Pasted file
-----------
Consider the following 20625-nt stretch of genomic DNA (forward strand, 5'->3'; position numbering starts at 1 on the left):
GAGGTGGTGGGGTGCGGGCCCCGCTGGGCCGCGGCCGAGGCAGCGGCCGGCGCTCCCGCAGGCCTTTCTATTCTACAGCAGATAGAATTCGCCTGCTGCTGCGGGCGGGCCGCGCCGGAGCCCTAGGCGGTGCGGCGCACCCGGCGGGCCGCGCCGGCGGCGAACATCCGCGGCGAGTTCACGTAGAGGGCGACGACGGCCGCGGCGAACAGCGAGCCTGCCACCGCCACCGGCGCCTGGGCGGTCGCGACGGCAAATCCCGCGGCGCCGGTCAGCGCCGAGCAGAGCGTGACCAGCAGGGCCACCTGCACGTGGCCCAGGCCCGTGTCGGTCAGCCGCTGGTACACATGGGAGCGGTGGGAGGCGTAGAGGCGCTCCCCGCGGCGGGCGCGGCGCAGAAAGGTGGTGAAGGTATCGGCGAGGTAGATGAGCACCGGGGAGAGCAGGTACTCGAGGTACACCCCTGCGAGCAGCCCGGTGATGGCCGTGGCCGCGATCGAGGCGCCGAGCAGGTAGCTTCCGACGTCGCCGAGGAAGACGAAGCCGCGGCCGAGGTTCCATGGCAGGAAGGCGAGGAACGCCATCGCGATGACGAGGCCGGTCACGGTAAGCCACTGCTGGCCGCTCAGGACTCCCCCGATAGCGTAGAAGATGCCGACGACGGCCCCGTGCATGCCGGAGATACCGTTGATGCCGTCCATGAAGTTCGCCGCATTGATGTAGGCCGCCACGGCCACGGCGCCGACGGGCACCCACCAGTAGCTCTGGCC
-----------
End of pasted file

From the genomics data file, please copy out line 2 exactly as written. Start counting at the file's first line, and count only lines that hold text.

GAGGTGGTGGGGTGCGGGCCCCGCTGGGCCGCGGCCGAGGCAGCGGCCGGCGCTCCCGCAGGCCTTTCTATTCTACAGCAGATAGAATTCGCCTGCTGCTGCGGGCGGGCCGCGCCGGAGCCCTAGGCGGTGCGGCGCACCCGGCGGGCCGCGCCGGCGGCGAACATCCGCGGCGAGTTCACGTAGAGGGCGACGACGGCCGCGGCGAACAGCGAGCCTGCCACCGCCACCGGCGCCTGGGCGGTCGCGACGGCAAATCCCGCGGCGCCGGTCAGCGCCGAGCAGAGCGTGACCAGCAGGGCCACCTGCACGTGGCCCAGGCCCGTGTCGGTCAGCCGCTGGTACACATGGGAGCGGTGGGAGGCGTAGAGGCGCTCCCCGCGGCGGGCGCGGCGCAGAAAGGTGGTGAAGGTATCGGCGAGGTAGATGAGCACCGGGGAGAGCAGGTACTCGAGGTACACCCCTGCGAGCAGCCCGGTGATGGCCGTGGCCGCGATCGAGGCGCCGAGCAGGTAGCTTCCGACGTCGCCGAGGAAGACGAAGCCGCGGCCGAGGTTCCATGGCAGGAAGGCGAGGAACGCCATCGCGATGACGAGGCCGGTCACGGTAAGCCACTGCTGGCCGCTCAGGACTCCCCCGATAGCGTAGAAGATGCCGACGACGGCCCCGTGCATGCCGGAGATACCGTTGATGCCGTCCATGAAGTTCGCCGCATTGATGTAGGCCGCCACGGCCACGGCGCCGACGGGCACCCACCAGTAGCTCTGGCC